Though both British and Canadian army historical sections have co-operated extensively with the UNITED STATES ARMY IN WORLD WAR II series,
their official wartime files are not immediately accessible to the American historian. Those official records of their armies used in preparation of this volume are copies found in American files, notably in the SHAEF SGS records. Where American units operated under British or Canadian command, copies of Allied documents applicable to U.S. operations are usually to be found in the records of the U.S. units.
Three of the U.S. headquarters published official consolidated versions of their after action reports for limited distribution. Two of these—the 12th Army Group Report of Operations and V Corps Operations in the ETO—provide in addition to the narrative report a convenient assimilation of pertinent orders, periodic reports, and other documents. The First Army Report of Operations, 1 August 1944-22 February 1945, is more strictly narrative. In the case of the 12th Army Group and the First Army, the original after action reports should be consulted for material not included in the published versions.
The Department of the Air Force Historical Section co-operated closely with the author in his exploitation of records of U.S. air units. All air records used are located at the Research Studies Institute, Maxwell Air Force Base, Montgomery, Alabama.
Most records falling in the category of unofficial records are combat interviews conducted by teams of historical officers working under the European Theater Historical Section. In addition, there are narratives written by the field historians to accompany the interviews and occasionally field notes and important documents collected by the historical officers. In the case of units operating under the Ninth Army, combat interview material was arranged in narrative form in four mimeographed volumes. While little reason exists to question the general accuracy of these volumes, it is lamentable that the original combat interview material from which the volumes were written was destroyed. The footnotes in this volume should provide an adequate guide to the available combat interview material. The interviews and the four Ninth Army volumes are housed in the historical reports files in World War II Records Division.
Soon after the end of the war in Europe, the historians in the theater wrote a preliminary narrative history of the Siegfried Line Campaign. Though these officers did not have access to much high level material or to official German records, their work provides a convenient check on documentary sources and has helped the author of this volume considerably in organizational matters. The manuscript is filed in OCMH.
Since the end of the war, almost every division and some regiments have published unofficial unit histories. In many cases, these works are heavy on the side of unit pride, but some are genuinely useful. A brief analysis of each is included in this volume in the footnote where the work is first cited. In a special class is Conquer-The Story of Ninth Army (Washington: Infantry journal Press, 1947), a sober and invaluable volume.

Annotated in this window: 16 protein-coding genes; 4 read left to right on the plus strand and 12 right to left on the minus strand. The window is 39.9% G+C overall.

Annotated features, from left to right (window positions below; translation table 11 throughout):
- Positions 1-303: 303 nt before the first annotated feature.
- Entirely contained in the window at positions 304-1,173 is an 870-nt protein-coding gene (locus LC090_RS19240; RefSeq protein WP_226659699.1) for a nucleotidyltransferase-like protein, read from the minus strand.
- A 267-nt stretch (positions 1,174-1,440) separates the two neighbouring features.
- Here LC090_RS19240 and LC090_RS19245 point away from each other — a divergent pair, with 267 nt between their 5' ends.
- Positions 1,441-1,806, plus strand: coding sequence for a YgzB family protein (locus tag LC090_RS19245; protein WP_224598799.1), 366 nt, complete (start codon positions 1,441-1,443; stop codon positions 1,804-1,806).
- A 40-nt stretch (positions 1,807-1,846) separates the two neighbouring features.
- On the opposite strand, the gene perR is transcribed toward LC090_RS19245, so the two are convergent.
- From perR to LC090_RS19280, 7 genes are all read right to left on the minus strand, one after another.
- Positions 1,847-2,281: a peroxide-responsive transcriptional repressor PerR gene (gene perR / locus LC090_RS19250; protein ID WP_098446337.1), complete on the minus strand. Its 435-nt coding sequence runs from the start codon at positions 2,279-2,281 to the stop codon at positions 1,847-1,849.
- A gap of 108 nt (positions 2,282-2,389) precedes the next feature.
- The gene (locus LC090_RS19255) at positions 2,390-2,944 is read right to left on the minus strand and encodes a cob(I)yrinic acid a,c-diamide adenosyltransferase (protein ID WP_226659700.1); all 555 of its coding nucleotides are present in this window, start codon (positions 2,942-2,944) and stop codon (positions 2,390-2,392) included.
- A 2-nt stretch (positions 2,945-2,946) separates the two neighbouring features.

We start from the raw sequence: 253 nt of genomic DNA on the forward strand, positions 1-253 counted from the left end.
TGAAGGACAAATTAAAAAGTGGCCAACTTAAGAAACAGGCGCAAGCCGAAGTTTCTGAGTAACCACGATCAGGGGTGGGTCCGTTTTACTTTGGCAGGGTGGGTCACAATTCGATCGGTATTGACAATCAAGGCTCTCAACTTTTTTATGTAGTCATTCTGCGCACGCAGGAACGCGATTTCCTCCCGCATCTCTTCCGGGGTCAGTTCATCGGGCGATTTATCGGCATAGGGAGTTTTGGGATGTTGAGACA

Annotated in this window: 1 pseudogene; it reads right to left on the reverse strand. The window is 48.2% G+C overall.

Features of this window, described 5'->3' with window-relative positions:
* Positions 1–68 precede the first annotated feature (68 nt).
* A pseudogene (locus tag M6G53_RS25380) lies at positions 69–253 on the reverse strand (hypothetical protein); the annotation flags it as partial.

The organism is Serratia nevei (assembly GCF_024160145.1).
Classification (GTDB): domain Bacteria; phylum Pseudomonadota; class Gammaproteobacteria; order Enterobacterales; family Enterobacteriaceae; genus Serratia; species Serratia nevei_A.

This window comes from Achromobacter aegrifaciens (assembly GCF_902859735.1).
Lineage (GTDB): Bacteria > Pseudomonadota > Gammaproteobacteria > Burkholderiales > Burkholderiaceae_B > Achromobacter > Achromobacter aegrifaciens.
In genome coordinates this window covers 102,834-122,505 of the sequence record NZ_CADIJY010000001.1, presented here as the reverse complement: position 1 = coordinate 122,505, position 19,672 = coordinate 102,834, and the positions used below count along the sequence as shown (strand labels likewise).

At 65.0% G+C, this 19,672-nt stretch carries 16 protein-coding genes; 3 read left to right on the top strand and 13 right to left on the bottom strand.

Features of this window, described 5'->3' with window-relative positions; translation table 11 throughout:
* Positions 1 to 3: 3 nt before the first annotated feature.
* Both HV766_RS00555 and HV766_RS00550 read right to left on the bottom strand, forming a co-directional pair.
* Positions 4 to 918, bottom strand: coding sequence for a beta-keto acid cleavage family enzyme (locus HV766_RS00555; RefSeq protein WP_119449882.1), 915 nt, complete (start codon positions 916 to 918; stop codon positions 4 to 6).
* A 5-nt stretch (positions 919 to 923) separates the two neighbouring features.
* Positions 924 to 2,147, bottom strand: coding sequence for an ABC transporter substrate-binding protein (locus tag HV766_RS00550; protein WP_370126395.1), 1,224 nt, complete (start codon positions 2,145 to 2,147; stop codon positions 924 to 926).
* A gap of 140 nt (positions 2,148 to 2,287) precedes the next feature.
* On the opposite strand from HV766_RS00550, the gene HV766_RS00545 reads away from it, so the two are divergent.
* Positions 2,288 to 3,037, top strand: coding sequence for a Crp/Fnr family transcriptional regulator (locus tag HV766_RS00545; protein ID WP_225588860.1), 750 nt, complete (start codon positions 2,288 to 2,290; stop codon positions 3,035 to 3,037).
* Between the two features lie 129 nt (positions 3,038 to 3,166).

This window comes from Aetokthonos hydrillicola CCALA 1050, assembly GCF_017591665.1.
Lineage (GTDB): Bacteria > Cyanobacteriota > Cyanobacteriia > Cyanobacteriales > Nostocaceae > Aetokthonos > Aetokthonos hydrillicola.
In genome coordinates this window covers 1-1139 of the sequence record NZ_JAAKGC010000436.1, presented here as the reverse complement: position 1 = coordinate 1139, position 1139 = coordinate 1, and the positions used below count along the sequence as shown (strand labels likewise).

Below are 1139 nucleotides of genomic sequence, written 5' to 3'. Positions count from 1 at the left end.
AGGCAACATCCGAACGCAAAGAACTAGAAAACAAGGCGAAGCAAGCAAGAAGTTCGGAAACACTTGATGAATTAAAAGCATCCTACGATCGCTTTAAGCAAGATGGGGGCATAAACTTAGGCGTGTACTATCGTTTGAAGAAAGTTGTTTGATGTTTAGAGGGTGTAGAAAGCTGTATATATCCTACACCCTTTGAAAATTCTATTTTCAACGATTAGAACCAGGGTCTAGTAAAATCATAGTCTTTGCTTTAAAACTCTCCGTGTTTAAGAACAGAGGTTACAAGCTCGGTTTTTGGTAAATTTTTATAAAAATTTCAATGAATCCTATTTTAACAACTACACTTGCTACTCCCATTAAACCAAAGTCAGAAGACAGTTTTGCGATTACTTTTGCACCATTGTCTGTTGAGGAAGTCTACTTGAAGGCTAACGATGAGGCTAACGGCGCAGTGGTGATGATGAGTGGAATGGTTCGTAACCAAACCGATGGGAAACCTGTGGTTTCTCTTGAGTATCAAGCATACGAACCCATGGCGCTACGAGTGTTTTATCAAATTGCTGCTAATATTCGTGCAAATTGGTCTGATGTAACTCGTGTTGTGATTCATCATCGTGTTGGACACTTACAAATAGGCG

The account of German operations has been based primarily on the eight monographs prepared in OCMH specifically to complement this volume by Mr. Lucian Heichler, plus three monographs prepared by Mr. Charles V. P. von Luttichau to complement a forthcoming volume in the World War II series on the Ardennes campaign. These monographs were based on two principal types of material: official German records captured or seized by the U.S. Army during and immediately after the war and a series of manuscripts prepared after the war by former German commanders working under the auspices of the U.S. Army.
The contemporary German records are in the custody of World War 11 Records Division. There are numerous gaps attributable to wartime destruction and to the fact that many records fell into the hands of the Soviet Union. Yet enough remain to provide a remarkably clear picture of the operations, particularly when supplemented by the German officers' manuscripts.
The most important of the official records are the daily war diaries of operations, Kriegstagebuecher (KTB), maintained by the forward echelons of all commands, together with supporting documents in annexes (Anlagen). The most complete records to be found of any headquarters involved in the Siegfried Line Campaign are those of the LXXXI Corps, which fought in the Aachen area.
The German manuscripts, numbering more than two thousand, are filed in OCMH and have been adequately catalogued and indexed in Guide to Foreign Military Studies 1945-54, published in 1954. The quality of the manuscripts varies, reflecting the fact that almost all are based only on the memories of the writers. Yet when used with caution and when checked against the official records, these postwar accounts make a considerable contribution to knowledge of the German side of the combat.
In addition to the previously published volumes in the series UNITED STATES ARMY IN WORLD WAR II and unofficial unit histories, those published works of particular value in preparation of this volume are as follows:
Bradley, Omar N. A Soldier's Story. New York: Henry Holt and Co., 1951.
Brereton, Lt. Gen. Lewis H. The Brereton Diaries. New York: William Morrow and Co., 1946.
de Guingand, Maj. Gen. Sir Francis. Operation Victory. New York: Charles Scribner's Sons, 1947.
Eisenhower, Dwight D. Crusade in Europe. New York: Doubleday and Co., 1948.
Montgomery, Field Marshal the Viscount of Alamein. Normandy to the Baltic. Boston: Houghton Mifflin, 1948.
Patton, George S. War As I Knew It. Boston: Houghton Mifflin Co., 1947.
Stacey, Charles P. The Canadian Army, 1939-1945- Ottawa: E. Cloutier, King's Printer, 1948.
—. The Victory Campaign. Vol. III of the "Official History of the Canadian Army in the Second World War." Ottawa: E. Cloutier, Queen's Printer, 1960.